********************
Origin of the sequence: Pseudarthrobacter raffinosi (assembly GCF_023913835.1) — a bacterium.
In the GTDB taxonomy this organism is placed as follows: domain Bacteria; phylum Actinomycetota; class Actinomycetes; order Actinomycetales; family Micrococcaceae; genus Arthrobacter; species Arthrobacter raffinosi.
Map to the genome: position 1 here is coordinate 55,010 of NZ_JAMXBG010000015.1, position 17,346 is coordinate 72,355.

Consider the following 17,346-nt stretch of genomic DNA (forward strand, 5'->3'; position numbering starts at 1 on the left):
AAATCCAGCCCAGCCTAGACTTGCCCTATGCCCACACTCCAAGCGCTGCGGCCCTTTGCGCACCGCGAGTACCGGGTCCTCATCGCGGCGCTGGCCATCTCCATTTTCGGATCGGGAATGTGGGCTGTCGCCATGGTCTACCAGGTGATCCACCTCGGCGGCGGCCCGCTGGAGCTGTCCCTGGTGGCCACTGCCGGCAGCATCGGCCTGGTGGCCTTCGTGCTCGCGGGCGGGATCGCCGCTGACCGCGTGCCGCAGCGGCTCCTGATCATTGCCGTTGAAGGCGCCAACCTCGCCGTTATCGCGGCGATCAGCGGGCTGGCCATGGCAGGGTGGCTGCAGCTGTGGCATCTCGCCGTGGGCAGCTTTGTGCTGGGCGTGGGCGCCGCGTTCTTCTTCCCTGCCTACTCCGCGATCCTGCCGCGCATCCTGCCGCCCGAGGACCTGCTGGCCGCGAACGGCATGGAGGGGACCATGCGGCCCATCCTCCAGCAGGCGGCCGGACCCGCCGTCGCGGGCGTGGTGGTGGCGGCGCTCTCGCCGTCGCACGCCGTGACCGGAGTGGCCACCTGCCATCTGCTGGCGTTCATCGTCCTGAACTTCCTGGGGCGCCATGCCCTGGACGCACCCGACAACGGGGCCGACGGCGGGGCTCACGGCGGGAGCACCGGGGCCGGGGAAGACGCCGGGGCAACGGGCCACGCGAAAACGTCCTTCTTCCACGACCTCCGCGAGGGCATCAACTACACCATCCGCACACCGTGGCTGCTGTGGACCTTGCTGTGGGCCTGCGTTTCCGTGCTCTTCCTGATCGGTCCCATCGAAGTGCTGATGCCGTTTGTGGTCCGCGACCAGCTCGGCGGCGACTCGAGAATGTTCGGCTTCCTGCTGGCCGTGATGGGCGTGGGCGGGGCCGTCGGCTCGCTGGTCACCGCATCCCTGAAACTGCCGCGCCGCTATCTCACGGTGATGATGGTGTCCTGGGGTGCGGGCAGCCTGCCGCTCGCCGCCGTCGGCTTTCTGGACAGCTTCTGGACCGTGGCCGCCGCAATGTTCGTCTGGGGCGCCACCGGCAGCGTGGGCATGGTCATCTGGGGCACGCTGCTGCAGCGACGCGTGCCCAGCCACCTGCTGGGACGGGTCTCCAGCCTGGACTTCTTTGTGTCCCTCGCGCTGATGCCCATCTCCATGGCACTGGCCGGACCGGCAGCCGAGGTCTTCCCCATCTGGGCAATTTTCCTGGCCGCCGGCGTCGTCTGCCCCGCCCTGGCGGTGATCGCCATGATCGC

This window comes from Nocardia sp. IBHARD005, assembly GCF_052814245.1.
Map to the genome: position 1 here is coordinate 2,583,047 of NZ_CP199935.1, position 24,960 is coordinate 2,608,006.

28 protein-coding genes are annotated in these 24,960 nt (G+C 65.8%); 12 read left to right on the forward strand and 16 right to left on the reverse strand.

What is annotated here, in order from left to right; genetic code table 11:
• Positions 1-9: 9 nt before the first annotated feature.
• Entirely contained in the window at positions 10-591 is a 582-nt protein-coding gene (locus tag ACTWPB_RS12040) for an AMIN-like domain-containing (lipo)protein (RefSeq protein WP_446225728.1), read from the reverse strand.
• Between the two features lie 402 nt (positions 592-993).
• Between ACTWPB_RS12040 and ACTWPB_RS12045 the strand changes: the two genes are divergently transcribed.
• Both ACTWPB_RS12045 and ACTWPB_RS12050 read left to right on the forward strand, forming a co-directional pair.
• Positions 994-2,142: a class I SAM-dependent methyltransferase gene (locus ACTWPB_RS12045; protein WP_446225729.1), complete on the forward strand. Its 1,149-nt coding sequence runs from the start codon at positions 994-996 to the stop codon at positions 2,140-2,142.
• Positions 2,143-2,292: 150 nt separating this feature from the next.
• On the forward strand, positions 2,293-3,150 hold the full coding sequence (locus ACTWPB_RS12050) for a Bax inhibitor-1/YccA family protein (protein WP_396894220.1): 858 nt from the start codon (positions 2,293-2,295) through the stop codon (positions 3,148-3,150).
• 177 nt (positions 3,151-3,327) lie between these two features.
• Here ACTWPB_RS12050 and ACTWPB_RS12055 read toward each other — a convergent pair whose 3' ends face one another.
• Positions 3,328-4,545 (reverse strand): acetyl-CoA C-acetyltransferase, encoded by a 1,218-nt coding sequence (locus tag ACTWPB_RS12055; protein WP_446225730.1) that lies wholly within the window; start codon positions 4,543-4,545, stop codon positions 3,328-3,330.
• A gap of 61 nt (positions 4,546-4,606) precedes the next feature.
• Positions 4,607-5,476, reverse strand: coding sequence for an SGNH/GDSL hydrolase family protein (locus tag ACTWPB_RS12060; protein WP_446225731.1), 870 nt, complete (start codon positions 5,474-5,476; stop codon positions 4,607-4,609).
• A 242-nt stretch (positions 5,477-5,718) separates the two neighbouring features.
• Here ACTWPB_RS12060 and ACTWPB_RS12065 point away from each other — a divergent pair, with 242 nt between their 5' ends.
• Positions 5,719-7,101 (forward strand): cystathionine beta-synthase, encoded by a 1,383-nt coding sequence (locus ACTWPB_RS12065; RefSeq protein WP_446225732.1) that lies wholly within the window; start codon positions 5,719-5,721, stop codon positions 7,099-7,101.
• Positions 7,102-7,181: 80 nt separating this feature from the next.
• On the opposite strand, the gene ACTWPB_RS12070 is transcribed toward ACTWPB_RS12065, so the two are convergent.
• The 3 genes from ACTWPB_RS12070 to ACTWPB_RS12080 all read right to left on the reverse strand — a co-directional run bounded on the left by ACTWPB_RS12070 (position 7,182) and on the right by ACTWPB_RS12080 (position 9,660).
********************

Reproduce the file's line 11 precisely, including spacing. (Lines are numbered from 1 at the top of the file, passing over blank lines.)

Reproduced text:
• Entirely contained in the window at positions 10-591 is a 582-nt protein-coding gene (locus tag ACTWPB_RS12040) for an AMIN-like domain-containing (lipo)protein (RefSeq protein WP_446225728.1), read from the reverse strand.